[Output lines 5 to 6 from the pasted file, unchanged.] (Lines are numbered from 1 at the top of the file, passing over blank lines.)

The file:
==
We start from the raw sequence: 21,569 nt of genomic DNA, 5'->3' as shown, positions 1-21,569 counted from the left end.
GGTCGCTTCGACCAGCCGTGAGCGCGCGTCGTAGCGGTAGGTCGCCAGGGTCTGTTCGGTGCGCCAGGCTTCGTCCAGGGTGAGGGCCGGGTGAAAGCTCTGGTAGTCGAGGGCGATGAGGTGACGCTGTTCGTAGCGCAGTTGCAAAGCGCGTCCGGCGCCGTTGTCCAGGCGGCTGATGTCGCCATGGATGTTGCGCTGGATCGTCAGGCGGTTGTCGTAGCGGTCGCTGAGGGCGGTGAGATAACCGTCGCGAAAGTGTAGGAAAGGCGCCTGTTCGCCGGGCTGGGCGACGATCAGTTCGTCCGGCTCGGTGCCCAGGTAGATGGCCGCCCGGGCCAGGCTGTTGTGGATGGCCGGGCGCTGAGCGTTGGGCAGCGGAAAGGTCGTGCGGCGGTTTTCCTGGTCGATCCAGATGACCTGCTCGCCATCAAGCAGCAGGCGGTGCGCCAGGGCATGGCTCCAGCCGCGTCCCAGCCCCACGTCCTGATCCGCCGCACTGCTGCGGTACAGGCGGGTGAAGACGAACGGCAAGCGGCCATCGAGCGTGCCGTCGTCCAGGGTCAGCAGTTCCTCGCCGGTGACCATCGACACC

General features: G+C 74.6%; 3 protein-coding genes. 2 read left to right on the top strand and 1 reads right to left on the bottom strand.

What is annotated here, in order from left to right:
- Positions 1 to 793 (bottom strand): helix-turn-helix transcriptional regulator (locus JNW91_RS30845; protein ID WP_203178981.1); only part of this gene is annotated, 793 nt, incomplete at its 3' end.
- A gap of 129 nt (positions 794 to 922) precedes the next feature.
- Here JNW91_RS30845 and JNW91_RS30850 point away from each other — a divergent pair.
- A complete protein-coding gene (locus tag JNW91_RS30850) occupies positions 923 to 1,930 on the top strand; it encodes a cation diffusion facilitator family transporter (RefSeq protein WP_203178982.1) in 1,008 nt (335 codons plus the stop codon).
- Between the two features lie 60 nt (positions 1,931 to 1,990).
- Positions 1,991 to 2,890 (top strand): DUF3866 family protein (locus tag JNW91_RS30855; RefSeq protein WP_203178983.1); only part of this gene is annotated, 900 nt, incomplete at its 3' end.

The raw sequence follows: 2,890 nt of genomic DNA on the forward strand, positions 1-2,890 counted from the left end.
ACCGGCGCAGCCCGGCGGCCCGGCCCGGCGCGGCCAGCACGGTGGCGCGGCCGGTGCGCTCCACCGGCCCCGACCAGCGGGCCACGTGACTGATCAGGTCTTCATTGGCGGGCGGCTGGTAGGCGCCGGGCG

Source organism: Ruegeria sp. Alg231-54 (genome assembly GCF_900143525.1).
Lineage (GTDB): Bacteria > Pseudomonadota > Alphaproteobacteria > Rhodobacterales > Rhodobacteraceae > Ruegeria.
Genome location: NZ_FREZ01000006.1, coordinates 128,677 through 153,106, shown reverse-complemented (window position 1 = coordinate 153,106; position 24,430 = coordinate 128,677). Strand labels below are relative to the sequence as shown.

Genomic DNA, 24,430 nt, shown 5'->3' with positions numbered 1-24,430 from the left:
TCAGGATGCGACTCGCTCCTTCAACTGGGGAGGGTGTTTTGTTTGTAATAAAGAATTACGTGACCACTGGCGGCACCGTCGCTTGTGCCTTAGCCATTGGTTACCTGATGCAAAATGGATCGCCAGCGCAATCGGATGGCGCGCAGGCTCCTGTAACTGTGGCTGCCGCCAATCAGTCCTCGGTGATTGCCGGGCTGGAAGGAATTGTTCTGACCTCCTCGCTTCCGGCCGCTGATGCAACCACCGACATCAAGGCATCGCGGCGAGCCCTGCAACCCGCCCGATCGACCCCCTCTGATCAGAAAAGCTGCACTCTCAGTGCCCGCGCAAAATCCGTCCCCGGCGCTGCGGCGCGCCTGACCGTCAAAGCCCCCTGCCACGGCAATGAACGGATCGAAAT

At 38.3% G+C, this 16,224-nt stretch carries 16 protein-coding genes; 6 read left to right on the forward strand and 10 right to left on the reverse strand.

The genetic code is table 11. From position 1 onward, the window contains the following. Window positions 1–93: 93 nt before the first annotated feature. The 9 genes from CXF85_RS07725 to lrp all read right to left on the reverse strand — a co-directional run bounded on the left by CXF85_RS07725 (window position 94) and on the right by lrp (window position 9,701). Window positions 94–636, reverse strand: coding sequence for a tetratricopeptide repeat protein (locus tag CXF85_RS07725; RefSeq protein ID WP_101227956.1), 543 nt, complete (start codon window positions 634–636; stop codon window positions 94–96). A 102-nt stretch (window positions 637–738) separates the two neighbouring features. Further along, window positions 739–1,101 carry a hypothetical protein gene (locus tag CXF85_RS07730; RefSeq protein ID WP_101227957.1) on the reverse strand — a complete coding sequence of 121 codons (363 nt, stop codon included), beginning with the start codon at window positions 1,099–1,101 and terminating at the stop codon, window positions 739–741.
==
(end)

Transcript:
- Positions 1 to 793 (bottom strand): helix-turn-helix transcriptional regulator (locus JNW91_RS30845; protein ID WP_203178981.1); only part of this gene is annotated, 793 nt, incomplete at its 3' end.
- A gap of 129 nt (positions 794 to 922) precedes the next feature.